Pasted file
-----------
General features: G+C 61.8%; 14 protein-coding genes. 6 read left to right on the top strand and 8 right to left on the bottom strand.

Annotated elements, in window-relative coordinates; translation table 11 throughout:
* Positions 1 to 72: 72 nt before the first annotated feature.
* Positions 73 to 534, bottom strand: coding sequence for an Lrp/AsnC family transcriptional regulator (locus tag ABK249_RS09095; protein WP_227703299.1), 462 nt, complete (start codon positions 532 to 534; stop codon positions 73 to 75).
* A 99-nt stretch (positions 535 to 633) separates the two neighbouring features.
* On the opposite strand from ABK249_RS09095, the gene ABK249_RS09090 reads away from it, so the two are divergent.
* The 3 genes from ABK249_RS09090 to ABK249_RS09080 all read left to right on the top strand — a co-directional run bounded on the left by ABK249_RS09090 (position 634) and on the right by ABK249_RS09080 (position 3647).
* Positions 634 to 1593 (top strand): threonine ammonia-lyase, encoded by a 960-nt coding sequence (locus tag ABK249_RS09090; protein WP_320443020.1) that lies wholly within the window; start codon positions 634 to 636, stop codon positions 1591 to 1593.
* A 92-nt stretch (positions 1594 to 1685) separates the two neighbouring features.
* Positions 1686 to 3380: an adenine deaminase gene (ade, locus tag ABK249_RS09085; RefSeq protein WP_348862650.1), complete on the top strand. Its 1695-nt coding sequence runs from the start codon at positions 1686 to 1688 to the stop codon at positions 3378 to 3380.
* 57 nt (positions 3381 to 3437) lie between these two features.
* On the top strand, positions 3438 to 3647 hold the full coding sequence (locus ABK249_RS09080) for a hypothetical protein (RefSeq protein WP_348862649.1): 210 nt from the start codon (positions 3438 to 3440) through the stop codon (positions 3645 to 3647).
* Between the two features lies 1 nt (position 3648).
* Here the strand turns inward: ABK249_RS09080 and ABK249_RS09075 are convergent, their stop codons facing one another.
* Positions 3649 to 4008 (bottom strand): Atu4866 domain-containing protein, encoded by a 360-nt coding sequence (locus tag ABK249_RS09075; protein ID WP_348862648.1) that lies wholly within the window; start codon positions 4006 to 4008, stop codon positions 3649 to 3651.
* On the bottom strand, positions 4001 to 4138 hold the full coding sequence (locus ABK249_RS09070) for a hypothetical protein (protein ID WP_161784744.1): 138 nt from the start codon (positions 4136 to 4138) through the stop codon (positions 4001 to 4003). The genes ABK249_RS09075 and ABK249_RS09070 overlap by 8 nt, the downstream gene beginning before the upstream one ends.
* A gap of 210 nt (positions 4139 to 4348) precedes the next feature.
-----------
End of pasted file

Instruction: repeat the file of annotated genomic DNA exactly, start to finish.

General features: G+C 61.8%; 14 protein-coding genes. 6 read left to right on the top strand and 8 right to left on the bottom strand.

Annotated elements, in window-relative coordinates; translation table 11 throughout:
* Positions 1 to 72: 72 nt before the first annotated feature.
* Positions 73 to 534, bottom strand: coding sequence for an Lrp/AsnC family transcriptional regulator (locus tag ABK249_RS09095; protein WP_227703299.1), 462 nt, complete (start codon positions 532 to 534; stop codon positions 73 to 75).
* A 99-nt stretch (positions 535 to 633) separates the two neighbouring features.
* On the opposite strand from ABK249_RS09095, the gene ABK249_RS09090 reads away from it, so the two are divergent.
* The 3 genes from ABK249_RS09090 to ABK249_RS09080 all read left to right on the top strand — a co-directional run bounded on the left by ABK249_RS09090 (position 634) and on the right by ABK249_RS09080 (position 3647).
* Positions 634 to 1593 (top strand): threonine ammonia-lyase, encoded by a 960-nt coding sequence (locus tag ABK249_RS09090; protein WP_320443020.1) that lies wholly within the window; start codon positions 634 to 636, stop codon positions 1591 to 1593.
* A 92-nt stretch (positions 1594 to 1685) separates the two neighbouring features.
* Positions 1686 to 3380: an adenine deaminase gene (ade, locus tag ABK249_RS09085; RefSeq protein WP_348862650.1), complete on the top strand. Its 1695-nt coding sequence runs from the start codon at positions 1686 to 1688 to the stop codon at positions 3378 to 3380.
* 57 nt (positions 3381 to 3437) lie between these two features.
* On the top strand, positions 3438 to 3647 hold the full coding sequence (locus ABK249_RS09080) for a hypothetical protein (RefSeq protein WP_348862649.1): 210 nt from the start codon (positions 3438 to 3440) through the stop codon (positions 3645 to 3647).
* Between the two features lies 1 nt (position 3648).
* Here the strand turns inward: ABK249_RS09080 and ABK249_RS09075 are convergent, their stop codons facing one another.
* Positions 3649 to 4008 (bottom strand): Atu4866 domain-containing protein, encoded by a 360-nt coding sequence (locus tag ABK249_RS09075; protein ID WP_348862648.1) that lies wholly within the window; start codon positions 4006 to 4008, stop codon positions 3649 to 3651.
* On the bottom strand, positions 4001 to 4138 hold the full coding sequence (locus ABK249_RS09070) for a hypothetical protein (protein ID WP_161784744.1): 138 nt from the start codon (positions 4136 to 4138) through the stop codon (positions 4001 to 4003). The genes ABK249_RS09075 and ABK249_RS09070 overlap by 8 nt, the downstream gene beginning before the upstream one ends.
* A gap of 210 nt (positions 4139 to 4348) precedes the next feature.